For the 20th birthday of one of the missing Chibok girls, her mother has sent a plea: “Please wish her a happy birthday and remember her in your prayers,” CNN reports.
The mother of Dorcas Yakubu – kidnapped by Boko Haram from a boarding school in Nigeria’s north-western town of Chibok four years ago – said she did not want her daughter to be forgotten.
Dorcas is among over 100 young women still being held captive by the Islamist group. Her parents, Esther Yakubu and Yakubu Kabu, still hope their daughter will return home safely.
“She’s a special child. My first daughter. She’s my adviser. She makes me happy all the time and comforts me when I’m down. She’s my everything,” Esther said of her daughter.
She also said that her struggle to stay hopeful was sustained by her faith in God. Esther last learnt about her daughter two years ago through a Boko Haram propaganda video in which Dorcas appeared among other captives.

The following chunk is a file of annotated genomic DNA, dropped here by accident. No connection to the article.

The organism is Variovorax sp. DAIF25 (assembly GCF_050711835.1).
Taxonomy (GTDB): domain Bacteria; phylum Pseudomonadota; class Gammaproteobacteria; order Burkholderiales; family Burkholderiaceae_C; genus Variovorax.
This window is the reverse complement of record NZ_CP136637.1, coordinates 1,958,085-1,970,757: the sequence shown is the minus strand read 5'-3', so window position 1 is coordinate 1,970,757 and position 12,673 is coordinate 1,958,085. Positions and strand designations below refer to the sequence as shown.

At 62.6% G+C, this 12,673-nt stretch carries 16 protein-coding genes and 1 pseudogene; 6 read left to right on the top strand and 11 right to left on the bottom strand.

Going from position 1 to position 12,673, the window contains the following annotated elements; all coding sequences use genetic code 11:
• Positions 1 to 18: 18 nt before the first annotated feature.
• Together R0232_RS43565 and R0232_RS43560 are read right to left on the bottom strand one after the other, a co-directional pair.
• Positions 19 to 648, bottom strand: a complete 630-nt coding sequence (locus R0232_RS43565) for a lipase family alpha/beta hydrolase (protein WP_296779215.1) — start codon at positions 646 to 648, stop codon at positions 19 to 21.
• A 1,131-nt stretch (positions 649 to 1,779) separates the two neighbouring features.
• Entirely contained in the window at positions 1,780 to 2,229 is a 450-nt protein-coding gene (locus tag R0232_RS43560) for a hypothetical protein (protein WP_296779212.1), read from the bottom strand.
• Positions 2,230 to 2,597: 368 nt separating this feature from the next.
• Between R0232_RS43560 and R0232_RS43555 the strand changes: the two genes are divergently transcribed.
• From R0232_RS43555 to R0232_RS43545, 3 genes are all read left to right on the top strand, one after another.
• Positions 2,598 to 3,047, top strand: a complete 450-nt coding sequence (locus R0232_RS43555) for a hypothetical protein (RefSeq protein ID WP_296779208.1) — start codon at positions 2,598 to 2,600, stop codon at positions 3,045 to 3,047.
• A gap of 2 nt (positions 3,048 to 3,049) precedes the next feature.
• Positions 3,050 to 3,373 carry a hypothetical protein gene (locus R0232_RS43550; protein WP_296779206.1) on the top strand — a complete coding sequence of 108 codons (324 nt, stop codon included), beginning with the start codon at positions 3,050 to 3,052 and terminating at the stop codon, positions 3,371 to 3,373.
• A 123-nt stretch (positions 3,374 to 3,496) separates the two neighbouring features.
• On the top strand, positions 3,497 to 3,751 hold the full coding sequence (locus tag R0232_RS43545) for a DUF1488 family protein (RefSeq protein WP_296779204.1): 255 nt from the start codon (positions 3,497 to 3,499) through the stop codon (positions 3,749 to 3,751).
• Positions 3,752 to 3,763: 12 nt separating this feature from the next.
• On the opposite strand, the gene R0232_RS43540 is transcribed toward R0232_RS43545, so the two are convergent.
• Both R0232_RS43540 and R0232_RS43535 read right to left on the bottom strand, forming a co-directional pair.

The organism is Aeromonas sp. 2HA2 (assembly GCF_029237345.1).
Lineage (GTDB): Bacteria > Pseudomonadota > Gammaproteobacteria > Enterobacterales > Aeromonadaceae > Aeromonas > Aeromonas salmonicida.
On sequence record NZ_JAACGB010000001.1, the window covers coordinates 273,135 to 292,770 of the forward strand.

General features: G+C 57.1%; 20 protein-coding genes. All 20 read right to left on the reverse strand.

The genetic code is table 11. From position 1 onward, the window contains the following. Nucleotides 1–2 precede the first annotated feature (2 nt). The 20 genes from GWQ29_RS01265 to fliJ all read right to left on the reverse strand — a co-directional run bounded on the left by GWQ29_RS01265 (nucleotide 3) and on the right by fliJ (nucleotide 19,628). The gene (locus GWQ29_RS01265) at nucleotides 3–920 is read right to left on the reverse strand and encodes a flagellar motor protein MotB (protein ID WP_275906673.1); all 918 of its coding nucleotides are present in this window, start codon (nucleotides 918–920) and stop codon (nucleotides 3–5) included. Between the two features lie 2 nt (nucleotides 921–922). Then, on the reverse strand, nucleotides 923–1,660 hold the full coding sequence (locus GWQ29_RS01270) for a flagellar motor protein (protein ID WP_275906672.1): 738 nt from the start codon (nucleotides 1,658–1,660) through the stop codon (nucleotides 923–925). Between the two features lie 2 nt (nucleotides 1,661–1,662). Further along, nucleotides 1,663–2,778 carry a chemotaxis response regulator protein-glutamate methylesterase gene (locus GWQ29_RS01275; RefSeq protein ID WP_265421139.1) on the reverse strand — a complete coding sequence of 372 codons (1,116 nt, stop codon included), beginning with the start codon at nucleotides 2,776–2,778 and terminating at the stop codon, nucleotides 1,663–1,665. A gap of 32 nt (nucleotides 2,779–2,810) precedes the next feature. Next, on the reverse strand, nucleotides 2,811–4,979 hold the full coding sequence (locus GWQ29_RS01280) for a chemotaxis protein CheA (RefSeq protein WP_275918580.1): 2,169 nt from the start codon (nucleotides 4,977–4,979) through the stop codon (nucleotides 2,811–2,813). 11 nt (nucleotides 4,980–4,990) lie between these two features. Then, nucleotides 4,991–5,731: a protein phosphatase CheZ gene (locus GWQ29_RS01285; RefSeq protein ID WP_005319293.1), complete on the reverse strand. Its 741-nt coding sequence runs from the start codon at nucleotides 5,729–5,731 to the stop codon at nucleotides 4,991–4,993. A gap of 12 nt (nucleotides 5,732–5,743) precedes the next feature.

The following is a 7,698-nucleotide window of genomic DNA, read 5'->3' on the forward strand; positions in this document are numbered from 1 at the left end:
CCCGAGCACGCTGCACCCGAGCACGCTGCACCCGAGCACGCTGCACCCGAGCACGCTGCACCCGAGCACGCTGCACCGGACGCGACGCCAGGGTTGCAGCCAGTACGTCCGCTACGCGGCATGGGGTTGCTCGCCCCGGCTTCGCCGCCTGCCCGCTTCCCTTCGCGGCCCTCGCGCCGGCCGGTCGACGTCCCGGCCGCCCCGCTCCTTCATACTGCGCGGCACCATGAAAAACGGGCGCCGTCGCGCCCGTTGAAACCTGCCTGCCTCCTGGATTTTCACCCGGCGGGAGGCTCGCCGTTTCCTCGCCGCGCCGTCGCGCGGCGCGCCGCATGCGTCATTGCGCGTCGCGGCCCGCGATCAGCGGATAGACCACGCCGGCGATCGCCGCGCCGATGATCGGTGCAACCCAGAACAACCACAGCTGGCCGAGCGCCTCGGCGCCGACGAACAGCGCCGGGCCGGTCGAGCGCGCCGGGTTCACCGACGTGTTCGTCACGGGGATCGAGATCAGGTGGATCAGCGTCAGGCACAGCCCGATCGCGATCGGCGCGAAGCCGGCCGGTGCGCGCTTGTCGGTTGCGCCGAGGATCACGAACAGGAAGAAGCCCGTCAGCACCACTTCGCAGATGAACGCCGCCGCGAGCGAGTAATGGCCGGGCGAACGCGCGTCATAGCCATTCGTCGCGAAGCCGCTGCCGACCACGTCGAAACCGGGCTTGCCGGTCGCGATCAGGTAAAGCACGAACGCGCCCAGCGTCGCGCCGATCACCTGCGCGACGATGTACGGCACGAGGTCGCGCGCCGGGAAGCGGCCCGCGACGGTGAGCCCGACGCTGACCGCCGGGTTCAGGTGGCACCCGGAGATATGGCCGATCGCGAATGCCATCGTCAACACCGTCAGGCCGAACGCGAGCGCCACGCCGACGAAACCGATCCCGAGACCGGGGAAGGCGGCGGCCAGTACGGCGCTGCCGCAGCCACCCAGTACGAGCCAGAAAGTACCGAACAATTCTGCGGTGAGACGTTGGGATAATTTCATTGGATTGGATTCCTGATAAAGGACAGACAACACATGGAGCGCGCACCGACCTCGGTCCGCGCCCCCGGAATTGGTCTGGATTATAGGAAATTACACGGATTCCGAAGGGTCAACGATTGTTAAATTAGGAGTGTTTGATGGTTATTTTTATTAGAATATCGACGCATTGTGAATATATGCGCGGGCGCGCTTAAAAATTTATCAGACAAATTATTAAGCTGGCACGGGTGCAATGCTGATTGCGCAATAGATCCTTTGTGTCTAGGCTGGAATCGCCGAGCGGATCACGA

The girl’s family marked her 20th birthday, on 8 June, by holding an afternoon of prayer.
Some 57 of the 276 Chibok girls managed to flee in the first few weeks after their abduction. More than 100 have been either found or freed so far, including a group of 82 girls released in May 2017 in exchange for an undisclosed number of Boko Haram commanders, while 21 others were released in October 2016. In January 2018, the Nigerian Army announced it had rescued another of the schoolgirls.
Another Nigerian girl in Boko Haram captivity was remembered this week by Nobel Leaureate Wole Soyinka at the 22nd anniversary of Kudirat Abiola, the assassinated wife of late Nigerian politician Chief Moshood Kashimawo Abiola, reported local news site Sahara Reporters.
Leah Sharibu, 15, was the only Christian taken when the Islamist group abducted 110 girls during a February raid on a school in Dapchi, in the north-eastern state of Yobe. Boko Haram later released 104 of the girls, with the remaining five thought to have died in captivity.
“I was quite impressed with what I saw in that young girl, Leah Sharibu, who told her abductors that ‘No, you can’t take away from me, my freedom.’ I saw in her the spirit of Kudirat Abiola. When she said ‘No’, she spoke for all of us,” Soyinka said.
Soyinka added that Leah represented “us all”, irrespective of one’s beliefs.